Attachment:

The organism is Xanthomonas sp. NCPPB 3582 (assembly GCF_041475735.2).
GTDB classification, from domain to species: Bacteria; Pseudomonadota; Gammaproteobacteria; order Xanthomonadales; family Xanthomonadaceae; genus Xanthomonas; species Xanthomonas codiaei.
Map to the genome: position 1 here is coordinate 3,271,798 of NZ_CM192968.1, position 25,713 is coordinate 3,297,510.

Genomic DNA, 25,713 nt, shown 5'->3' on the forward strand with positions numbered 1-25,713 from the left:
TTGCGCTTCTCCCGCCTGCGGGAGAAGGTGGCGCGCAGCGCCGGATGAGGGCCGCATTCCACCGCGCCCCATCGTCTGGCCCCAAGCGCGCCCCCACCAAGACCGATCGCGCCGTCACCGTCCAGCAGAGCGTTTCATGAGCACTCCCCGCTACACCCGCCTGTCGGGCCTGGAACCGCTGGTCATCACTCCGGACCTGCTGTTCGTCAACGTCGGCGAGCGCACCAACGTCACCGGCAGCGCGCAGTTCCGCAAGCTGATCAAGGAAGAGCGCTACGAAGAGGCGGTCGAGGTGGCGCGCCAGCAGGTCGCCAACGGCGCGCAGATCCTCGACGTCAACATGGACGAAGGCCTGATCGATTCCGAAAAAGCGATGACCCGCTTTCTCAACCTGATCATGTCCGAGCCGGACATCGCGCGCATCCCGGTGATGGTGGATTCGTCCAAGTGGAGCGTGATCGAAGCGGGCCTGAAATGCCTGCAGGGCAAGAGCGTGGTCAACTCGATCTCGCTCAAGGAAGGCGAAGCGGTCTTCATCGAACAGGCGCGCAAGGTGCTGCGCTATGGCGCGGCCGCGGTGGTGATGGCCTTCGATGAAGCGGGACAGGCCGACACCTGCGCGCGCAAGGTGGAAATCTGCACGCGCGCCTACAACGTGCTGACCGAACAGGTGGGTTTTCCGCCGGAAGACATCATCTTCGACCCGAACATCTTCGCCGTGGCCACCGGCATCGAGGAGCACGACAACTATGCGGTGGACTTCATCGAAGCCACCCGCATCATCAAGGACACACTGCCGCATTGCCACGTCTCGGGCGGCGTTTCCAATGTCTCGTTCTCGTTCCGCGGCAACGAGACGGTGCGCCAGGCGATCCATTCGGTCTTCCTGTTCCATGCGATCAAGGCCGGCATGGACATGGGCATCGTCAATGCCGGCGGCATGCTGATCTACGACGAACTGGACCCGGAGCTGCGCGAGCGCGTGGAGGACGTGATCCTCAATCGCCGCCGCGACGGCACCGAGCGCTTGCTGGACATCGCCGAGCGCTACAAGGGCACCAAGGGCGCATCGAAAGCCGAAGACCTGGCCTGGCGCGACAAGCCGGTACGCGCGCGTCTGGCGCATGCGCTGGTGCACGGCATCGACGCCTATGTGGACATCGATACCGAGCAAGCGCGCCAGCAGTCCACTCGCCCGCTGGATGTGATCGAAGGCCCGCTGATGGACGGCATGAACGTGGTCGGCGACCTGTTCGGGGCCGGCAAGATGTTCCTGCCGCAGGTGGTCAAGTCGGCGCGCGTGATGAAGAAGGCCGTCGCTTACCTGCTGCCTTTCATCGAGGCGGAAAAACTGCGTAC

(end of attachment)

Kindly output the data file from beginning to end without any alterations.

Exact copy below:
The organism is Xanthomonas sp. NCPPB 3582 (assembly GCF_041475735.2).
GTDB classification, from domain to species: Bacteria; Pseudomonadota; Gammaproteobacteria; order Xanthomonadales; family Xanthomonadaceae; genus Xanthomonas; species Xanthomonas codiaei.
Map to the genome: position 1 here is coordinate 3,271,798 of NZ_CM192968.1, position 25,713 is coordinate 3,297,510.

Genomic DNA, 25,713 nt, shown 5'->3' on the forward strand with positions numbered 1-25,713 from the left:
TTGCGCTTCTCCCGCCTGCGGGAGAAGGTGGCGCGCAGCGCCGGATGAGGGCCGCATTCCACCGCGCCCCATCGTCTGGCCCCAAGCGCGCCCCCACCAAGACCGATCGCGCCGTCACCGTCCAGCAGAGCGTTTCATGAGCACTCCCCGCTACACCCGCCTGTCGGGCCTGGAACCGCTGGTCATCACTCCGGACCTGCTGTTCGTCAACGTCGGCGAGCGCACCAACGTCACCGGCAGCGCGCAGTTCCGCAAGCTGATCAAGGAAGAGCGCTACGAAGAGGCGGTCGAGGTGGCGCGCCAGCAGGTCGCCAACGGCGCGCAGATCCTCGACGTCAACATGGACGAAGGCCTGATCGATTCCGAAAAAGCGATGACCCGCTTTCTCAACCTGATCATGTCCGAGCCGGACATCGCGCGCATCCCGGTGATGGTGGATTCGTCCAAGTGGAGCGTGATCGAAGCGGGCCTGAAATGCCTGCAGGGCAAGAGCGTGGTCAACTCGATCTCGCTCAAGGAAGGCGAAGCGGTCTTCATCGAACAGGCGCGCAAGGTGCTGCGCTATGGCGCGGCCGCGGTGGTGATGGCCTTCGATGAAGCGGGACAGGCCGACACCTGCGCGCGCAAGGTGGAAATCTGCACGCGCGCCTACAACGTGCTGACCGAACAGGTGGGTTTTCCGCCGGAAGACATCATCTTCGACCCGAACATCTTCGCCGTGGCCACCGGCATCGAGGAGCACGACAACTATGCGGTGGACTTCATCGAAGCCACCCGCATCATCAAGGACACACTGCCGCATTGCCACGTCTCGGGCGGCGTTTCCAATGTCTCGTTCTCGTTCCGCGGCAACGAGACGGTGCGCCAGGCGATCCATTCGGTCTTCCTGTTCCATGCGATCAAGGCCGGCATGGACATGGGCATCGTCAATGCCGGCGGCATGCTGATCTACGACGAACTGGACCCGGAGCTGCGCGAGCGCGTGGAGGACGTGATCCTCAATCGCCGCCGCGACGGCACCGAGCGCTTGCTGGACATCGCCGAGCGCTACAAGGGCACCAAGGGCGCATCGAAAGCCGAAGACCTGGCCTGGCGCGACAAGCCGGTACGCGCGCGTCTGGCGCATGCGCTGGTGCACGGCATCGACGCCTATGTGGACATCGATACCGAGCAAGCGCGCCAGCAGTCCACTCGCCCGCTGGATGTGATCGAAGGCCCGCTGATGGACGGCATGAACGTGGTCGGCGACCTGTTCGGGGCCGGCAAGATGTTCCTGCCGCAGGTGGTCAAGTCGGCGCGCGTGATGAAGAAGGCCGTCGCTTACCTGCTGCCTTTCATCGAGGCGGAAAAACTGCGTAC